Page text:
Russian Fine Arts
Russian fine arts is synonymous with magnificent galleries and world renowned artists. From the icon paintings of 11th century Kievan Rus’ to the contemporary art of the 21st century, visitors are amazed to discover Russia’s rich and dynamic art history and culture.
An early form of Russian art, dating back over 1000 years, is icon painting. The Russian icon typically entails a sacred person or religious event, painted on a wood canvas.
The tradition of icon painting was adopted in Kievan Rus’ following its conversion to Orthodox Christianity in 988 A.D. While early icons were painted to the strict models of Byzantine art, Russian masters including Andrei Rublev (1360s-1427), helped to develop a style unique to Eastern Europe.
This traditional Russian style, a nonrealistic stylization, continued unabated until the later half of the 17th century. It was at this time that artists, led by Simon Ushakov (1626-1686), began to experiment with fresh new styles from Western Europe. This innovation in Russian icon painting coincided with a split in the Russian Orthodox Church, in which the State Church adopted comprehensive reforms, while traditionalists or “Old Believers” held steadfast to tradition, including the traditional style of icon painting.
The most comprehensive collection of icon paintings can be found at the Tretyakov Gallery in Moscow. The collection includes priceless works dating from early Russian Christianity, all the way to the Stroganov School, the last major Russian icon movement which thrived in the late 16th and 17th centuries.
The Protestant and Catholic influence on Russian icon painting inevitably brought about the movement of classical painting as well. While Classical Art of Renaissance was long established in parts of Western Europe, it wasn’t until 1757 when the Russian Academy of Arts was created in Saint Petersburg to instruct local artists on ancient and neoclassical styles.
A few early members of the esteemed academy include Dmitry Levitzky, Anton Losenko and Fyodor Rokotov, while notable classical painters of the early 19th century romantic era include Karl Briullov and Alexander Ivanov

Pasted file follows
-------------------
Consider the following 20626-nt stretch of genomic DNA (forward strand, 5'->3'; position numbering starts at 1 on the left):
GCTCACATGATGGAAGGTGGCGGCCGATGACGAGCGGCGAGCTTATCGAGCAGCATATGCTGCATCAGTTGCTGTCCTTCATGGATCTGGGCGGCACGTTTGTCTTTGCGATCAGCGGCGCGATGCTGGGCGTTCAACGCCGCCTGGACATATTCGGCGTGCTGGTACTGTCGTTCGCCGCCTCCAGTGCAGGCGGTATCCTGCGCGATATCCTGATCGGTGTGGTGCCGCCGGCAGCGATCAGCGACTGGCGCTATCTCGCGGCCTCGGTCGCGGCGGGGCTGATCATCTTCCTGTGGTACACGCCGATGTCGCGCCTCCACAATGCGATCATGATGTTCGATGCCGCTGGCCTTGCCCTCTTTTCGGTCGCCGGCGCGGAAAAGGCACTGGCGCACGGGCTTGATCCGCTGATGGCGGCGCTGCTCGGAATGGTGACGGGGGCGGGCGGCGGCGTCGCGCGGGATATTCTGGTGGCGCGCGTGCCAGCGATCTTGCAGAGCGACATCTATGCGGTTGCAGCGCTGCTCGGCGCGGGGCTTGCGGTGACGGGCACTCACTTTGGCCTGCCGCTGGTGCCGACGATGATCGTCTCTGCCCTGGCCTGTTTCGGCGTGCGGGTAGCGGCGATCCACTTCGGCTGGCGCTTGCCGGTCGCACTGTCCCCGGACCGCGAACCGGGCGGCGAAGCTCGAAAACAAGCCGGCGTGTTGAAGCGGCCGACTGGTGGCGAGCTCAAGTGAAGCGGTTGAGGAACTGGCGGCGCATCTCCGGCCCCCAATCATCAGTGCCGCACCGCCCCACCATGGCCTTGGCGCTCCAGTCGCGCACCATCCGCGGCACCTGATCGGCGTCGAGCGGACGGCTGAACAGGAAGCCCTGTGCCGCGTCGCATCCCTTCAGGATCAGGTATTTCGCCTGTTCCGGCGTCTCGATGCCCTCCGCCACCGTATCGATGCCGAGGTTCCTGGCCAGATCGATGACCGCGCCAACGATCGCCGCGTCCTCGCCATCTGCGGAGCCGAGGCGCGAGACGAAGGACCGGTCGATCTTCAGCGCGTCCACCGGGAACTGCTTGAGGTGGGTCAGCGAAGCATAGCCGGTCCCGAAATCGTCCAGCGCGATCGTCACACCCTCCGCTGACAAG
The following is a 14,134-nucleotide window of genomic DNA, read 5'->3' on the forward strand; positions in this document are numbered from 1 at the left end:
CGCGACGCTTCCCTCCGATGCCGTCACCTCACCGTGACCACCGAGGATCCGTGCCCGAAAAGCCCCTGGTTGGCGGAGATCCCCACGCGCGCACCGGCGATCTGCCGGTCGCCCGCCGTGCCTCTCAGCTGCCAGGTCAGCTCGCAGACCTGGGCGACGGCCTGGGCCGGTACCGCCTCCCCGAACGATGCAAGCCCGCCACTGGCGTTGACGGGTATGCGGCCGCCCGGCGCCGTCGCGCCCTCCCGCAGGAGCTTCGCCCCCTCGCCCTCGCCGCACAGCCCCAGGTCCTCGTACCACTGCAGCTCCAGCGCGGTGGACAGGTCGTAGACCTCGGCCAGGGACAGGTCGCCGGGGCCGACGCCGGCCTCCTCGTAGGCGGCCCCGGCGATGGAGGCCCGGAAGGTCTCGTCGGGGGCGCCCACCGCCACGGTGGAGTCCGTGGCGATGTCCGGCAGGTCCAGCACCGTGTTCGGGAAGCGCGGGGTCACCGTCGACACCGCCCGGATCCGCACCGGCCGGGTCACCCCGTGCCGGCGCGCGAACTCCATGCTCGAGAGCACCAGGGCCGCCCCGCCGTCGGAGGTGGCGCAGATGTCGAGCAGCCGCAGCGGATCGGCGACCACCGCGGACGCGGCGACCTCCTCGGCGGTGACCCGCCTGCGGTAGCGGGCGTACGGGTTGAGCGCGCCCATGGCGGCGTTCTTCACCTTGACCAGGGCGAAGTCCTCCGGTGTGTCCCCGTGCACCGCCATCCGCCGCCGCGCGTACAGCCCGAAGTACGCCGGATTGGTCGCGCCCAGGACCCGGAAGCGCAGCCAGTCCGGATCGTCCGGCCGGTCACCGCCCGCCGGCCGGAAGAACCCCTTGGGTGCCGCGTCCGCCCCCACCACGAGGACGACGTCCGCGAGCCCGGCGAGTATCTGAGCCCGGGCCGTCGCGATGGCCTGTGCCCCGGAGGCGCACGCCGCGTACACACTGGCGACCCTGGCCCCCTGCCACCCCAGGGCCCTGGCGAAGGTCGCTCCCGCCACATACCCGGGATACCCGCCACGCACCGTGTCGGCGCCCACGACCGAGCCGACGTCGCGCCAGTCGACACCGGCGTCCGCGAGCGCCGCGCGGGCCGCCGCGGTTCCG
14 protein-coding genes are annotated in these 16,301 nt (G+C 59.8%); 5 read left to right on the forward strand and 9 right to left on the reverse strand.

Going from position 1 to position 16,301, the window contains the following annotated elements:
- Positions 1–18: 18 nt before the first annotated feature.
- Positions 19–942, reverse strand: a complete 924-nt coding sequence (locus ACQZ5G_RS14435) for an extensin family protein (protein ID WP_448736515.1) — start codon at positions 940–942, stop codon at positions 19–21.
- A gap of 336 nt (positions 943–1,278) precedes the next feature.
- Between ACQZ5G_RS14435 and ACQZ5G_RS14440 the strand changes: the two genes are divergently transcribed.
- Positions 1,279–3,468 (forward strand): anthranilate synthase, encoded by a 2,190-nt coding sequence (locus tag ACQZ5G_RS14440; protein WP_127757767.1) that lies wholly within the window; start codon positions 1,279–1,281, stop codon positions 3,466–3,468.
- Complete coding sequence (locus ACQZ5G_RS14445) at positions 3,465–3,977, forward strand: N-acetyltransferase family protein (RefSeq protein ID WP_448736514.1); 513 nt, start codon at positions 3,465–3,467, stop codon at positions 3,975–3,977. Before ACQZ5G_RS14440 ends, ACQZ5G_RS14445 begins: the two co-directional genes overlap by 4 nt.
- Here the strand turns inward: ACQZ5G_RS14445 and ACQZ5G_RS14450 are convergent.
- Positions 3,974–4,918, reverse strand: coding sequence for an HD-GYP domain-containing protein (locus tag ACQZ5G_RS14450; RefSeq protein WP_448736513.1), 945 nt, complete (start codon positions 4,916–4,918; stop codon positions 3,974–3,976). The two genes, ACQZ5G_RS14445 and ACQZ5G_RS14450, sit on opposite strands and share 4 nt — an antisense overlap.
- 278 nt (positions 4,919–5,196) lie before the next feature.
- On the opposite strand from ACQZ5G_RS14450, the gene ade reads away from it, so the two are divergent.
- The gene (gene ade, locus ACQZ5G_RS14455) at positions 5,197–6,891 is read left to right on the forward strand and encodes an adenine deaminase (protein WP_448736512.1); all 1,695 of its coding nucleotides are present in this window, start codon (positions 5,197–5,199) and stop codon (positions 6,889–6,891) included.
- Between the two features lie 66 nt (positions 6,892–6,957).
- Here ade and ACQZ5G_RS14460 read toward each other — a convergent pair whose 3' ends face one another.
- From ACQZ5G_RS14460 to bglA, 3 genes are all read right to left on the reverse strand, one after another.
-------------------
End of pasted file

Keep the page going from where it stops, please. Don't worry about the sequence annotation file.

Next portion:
Some of Russia’s most notable artists and works of art come from the realist movement. A favorite style of the 19th century, Russian realist painters accurately illustrated portraits of their contemporaries, historical genre scenes (like the Repin painting above), as well as magnificent landscapes typical to the Russian Empire.
While some artists stuck to portraits and depictions of aristocracy, many others started to produce works of Russian peasantry and their suffering. This type of critical realism, which flourished in 19th century Russia under Alexander II, later became a model imitated by “Socialist Realist” artists of the Soviet Union.
As in all forms of painting, there is a transitional period which incorporates styles from two or more different movements. Such was the case in the transition from realist painting to the modern art of avant-garde. Russian painters including Boris Kustodiev, Kuzma Petrov-Vodkin, Nicholas Roerich and Mikhail Vrubel developed their own unique styles that did not definitively fit into one movement or the other.
Not so much a distinctive movement, Russian avant-garde describes a myriad of modern art forms including constructivism, futurism, neo-primitivism, rayonism, and suprematism amongst others.
- constructivism – refers specifically to a group of artists who sought to move beyond the autonomous art object, extending the formal language of abstract art into practical design work.
- futurism – a social and artistic philosophy established by Filippo Tommaso Marinetti in which artists glorified all that was modern, industrial and technologically advanced by striving to depict the “universal dynamism” they perceived around them.
- neo-primitivism – movement that took its name from Aleksander Shevchenko’s Neo-primitivizm (1913), which describes a crude style of painting based on the conventions of traditional Russian art forms such as the lubok, the icon, and peasant arts and crafts.
- rayonism – a short-lived, but important step in Russian abstract art, Rayonists sought an art that floated beyond abstraction, outside of time and space, by using dynamic rays of contrasting color, representing lines of reflected light.
- suprematism – an art movement focused on fundamental geometric forms (in particular the square and circle), in different colors, without any obvious sense.
Russian avant-garde thrived from the late 19th century all the way until the Stalin’s rise to power. By 1932, restrictions were imposed on what artists could paint, with a direction towards socialist realism as opposed to modern art.